Teachers and other school workers have been busy over the summer months preparing for the arrival of students back into classrooms.
With the majority of schools now back open, what does this mean for parents and pupils?
Headteachers and policy makers have been facing the difficult task of deciding on new schedules, physically altering classrooms and corridors and communicating with parents, students and staff.
The Government has stated that the risk of Covid 19 to children is low, relative to the rest of the population, and that it believes that the balance of risk has tipped in favour of reopening schools. Closure, they argue, risks children’s future opportunity and, crucially, their mental health.
So, what guidance has the Government provided to education establishments? All schools are expected to reopen, although some (around 3%) have indicated they will be operating a phased reopening. Children must return and Department for Education powers allow head teachers to issue sanctions, even possibly fines, for parents of children who do not return without adequate reason.
There are various controls in place which include:
- Minimising contact with those who are unwell
- Wearing face coverings, where recommended
- Cleaning hands more frequently and thoroughly
- Ensuring good respiratory hygiene
- Enhancing cleaning
- Minimising contact and ensuring social distancing, where possible
- Wearing PPE, where necessary
Controls 1-5 must be in place in all schools, all the time.
The National Association of Head Teachers said that 97% of schools will be opening at the start of term, so what should children and parents be prepared for? Firstly, schedule changes will be very likely in all schools. Many will be operating staggered start and finish times, as well as lesson lengths changing. This is to ensure a safe flow of students to and from their classrooms, avoiding mixing in corridors and elsewhere. ‘Bubbles’ will be set, with some schools basing them on individual classes and other choosing to cluster whole year groups together.
Catering changes are also likely. Some schools may be operating packed lunches, canteen deliveries, or encouraging children to bring their own food, should the circumstances permit. Lunch and break times will also be staggered to allow bubbles to move risk-free around school premises.
Many sports will be affected, especially contact sports, and large gatherings including assemblies or collective worship will be kept to individual bubbles.
Secondary school pupils will now have to wear face coverings in school corridors, in local lockdown areas. The Government issued new guidance on this on the 26 August, citing updated advice from the World Health Organisation. Masks will not be required in classrooms, however, the decision to wear a one anyway is up to the child themselves.
What will happen if there is an outbreak?
Two or more cases within any 14-day period will qualify as an outbreak, or if there is an increase in the number of children absent with suspected Covid-19. If an outbreak is presumed, the local authority will likely arrange for testing to be carried out, firstly with the affected class, year group or whole school. The Department for Education confirmed that all schools would be supplied 10 testing kits for use when no other testing options are available.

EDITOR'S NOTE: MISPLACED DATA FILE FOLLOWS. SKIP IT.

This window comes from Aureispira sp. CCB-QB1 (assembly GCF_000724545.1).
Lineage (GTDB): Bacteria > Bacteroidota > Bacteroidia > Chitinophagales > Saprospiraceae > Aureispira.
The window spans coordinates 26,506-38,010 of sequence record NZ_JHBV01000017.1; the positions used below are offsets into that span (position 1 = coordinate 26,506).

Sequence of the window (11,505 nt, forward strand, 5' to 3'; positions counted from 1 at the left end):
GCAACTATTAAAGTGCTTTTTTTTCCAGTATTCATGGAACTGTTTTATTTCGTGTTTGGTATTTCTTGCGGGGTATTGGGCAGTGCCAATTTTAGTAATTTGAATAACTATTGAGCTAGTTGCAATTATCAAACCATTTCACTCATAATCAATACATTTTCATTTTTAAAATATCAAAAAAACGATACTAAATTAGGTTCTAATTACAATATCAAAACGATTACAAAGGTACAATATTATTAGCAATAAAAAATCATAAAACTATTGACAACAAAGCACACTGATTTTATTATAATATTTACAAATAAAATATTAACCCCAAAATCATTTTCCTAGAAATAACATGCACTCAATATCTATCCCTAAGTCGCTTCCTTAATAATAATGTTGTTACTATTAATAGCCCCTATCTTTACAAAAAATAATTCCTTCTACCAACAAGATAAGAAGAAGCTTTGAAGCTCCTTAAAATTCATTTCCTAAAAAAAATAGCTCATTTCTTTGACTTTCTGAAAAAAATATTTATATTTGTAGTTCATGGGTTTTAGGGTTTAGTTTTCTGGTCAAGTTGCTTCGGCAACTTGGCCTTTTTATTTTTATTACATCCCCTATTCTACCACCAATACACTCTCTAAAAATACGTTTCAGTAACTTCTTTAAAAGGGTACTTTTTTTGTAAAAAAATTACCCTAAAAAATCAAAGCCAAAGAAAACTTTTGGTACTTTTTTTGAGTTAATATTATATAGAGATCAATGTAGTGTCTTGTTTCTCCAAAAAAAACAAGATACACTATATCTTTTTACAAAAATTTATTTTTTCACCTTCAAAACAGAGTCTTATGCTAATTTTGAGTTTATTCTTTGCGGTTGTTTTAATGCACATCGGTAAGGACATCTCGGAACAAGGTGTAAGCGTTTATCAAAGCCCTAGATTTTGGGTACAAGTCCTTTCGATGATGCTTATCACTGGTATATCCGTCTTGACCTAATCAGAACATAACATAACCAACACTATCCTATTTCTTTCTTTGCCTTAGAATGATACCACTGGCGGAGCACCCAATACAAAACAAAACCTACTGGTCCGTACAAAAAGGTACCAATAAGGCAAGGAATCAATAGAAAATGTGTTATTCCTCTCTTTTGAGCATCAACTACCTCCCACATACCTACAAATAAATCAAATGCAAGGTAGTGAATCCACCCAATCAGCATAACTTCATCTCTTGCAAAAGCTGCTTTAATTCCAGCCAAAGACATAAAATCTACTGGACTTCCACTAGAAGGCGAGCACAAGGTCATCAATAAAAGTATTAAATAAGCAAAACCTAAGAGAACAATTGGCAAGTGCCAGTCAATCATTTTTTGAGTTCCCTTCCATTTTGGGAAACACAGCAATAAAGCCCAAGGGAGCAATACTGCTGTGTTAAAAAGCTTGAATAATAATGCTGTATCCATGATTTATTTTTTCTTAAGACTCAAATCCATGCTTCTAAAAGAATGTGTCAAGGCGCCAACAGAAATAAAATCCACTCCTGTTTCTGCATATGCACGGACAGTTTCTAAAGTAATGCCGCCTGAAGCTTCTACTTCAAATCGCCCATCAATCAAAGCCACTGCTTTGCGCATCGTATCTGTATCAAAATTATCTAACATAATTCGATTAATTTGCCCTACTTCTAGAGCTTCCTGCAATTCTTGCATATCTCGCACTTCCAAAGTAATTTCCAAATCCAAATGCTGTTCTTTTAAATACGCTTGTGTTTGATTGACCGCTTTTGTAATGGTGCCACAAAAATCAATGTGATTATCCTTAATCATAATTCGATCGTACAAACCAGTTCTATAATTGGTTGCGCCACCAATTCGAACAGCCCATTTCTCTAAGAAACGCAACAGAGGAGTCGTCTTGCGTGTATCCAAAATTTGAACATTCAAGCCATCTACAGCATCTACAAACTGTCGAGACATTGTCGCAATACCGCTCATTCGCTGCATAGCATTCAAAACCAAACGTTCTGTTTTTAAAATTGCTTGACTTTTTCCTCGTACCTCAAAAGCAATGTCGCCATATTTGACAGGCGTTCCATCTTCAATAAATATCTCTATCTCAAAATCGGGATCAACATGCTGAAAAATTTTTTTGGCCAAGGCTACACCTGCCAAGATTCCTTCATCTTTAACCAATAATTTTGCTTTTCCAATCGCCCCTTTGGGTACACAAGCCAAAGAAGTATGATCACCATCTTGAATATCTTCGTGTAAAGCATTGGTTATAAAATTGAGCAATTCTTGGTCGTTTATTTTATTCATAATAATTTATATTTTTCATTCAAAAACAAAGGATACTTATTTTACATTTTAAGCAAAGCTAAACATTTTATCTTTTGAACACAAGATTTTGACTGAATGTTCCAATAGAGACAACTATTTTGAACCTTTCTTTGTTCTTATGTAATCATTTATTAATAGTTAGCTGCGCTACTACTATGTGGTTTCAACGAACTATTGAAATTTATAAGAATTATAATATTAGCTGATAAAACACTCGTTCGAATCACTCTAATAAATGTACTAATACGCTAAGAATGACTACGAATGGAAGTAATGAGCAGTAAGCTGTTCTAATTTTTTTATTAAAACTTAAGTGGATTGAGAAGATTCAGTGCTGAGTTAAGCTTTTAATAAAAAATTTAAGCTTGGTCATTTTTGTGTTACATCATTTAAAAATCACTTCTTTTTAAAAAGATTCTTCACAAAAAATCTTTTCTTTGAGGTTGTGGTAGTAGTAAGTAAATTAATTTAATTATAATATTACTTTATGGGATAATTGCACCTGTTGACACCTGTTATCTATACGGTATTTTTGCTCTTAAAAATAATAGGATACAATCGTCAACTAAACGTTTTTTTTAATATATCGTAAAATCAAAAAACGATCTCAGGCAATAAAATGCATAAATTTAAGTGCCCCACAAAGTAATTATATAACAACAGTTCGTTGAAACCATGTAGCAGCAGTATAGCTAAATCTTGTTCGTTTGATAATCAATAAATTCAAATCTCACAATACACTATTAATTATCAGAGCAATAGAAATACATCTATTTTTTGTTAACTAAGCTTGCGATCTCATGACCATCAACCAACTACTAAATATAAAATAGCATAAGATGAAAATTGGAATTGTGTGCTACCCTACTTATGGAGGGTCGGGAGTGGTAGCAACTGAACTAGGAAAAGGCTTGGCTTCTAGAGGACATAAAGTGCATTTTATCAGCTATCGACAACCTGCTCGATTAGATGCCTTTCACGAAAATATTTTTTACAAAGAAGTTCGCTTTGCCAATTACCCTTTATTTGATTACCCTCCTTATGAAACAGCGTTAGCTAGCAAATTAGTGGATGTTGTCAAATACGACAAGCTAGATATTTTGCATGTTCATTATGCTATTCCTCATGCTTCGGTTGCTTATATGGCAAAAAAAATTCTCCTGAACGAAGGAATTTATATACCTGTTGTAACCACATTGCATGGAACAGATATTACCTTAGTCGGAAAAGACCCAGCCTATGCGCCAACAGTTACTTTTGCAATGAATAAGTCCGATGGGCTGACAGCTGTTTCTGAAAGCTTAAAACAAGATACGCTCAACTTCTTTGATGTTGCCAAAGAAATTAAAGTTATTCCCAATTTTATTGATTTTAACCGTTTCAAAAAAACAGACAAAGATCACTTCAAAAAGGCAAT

The Government has indicated that closing schools due to an outbreak should not be necessary, but schools should have home working plans in place for those who may need to self-isolate at home.
How can you help your child?
It is important to help them get used to a new routine, both at home and at school. Many will be dealing with some level of anxiety about returning to the classroom, just as many adults are with returning to the workplace. You should have been made aware of what your school’s plan is, so make sure you communicate it fully with your child and answer any questions they might have.
Many children will now spend more time indoors, so giving them a physical outlet in the evenings (or even before school) will help them burn of excess energy and take part in activities that they might be prohibited from doing in school.
How can private tuition help?
If you decide to go down the route of Elective Home Education, or to supplement your child’s school-provided education, tutoring can help fill in the gaps. The impact of schedule changes is that overall lesson times will likely be lower, coupled with the need to catch up on what students may have missed in the summer term. Tuition, which can occur both face-to-face, subject to precautions being taken, as well as online, can help get students back up to speed and in a position to conquer the year ahead. The flexibility and convenience of private tuition also means that it can fit in around the lifestyles of parents, which may have changed considerably since the early months of 2020.
If you have any questions or would like to learn more about private tuition to support your child’s learning, then contact the Think Tutors team at email@example.com.